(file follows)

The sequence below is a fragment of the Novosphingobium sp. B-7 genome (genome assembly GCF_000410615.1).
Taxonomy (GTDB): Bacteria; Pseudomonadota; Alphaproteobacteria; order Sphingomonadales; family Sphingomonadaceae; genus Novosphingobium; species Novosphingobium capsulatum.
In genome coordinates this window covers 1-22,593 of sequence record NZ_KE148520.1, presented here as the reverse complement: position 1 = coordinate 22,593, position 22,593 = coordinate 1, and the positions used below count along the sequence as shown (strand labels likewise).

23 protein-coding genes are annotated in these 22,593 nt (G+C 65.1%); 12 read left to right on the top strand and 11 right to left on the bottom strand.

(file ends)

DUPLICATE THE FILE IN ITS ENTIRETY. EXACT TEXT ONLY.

The sequence below is a fragment of the Novosphingobium sp. B-7 genome (genome assembly GCF_000410615.1).
Taxonomy (GTDB): Bacteria; Pseudomonadota; Alphaproteobacteria; order Sphingomonadales; family Sphingomonadaceae; genus Novosphingobium; species Novosphingobium capsulatum.
In genome coordinates this window covers 1-22,593 of sequence record NZ_KE148520.1, presented here as the reverse complement: position 1 = coordinate 22,593, position 22,593 = coordinate 1, and the positions used below count along the sequence as shown (strand labels likewise).

23 protein-coding genes are annotated in these 22,593 nt (G+C 65.1%); 12 read left to right on the top strand and 11 right to left on the bottom strand.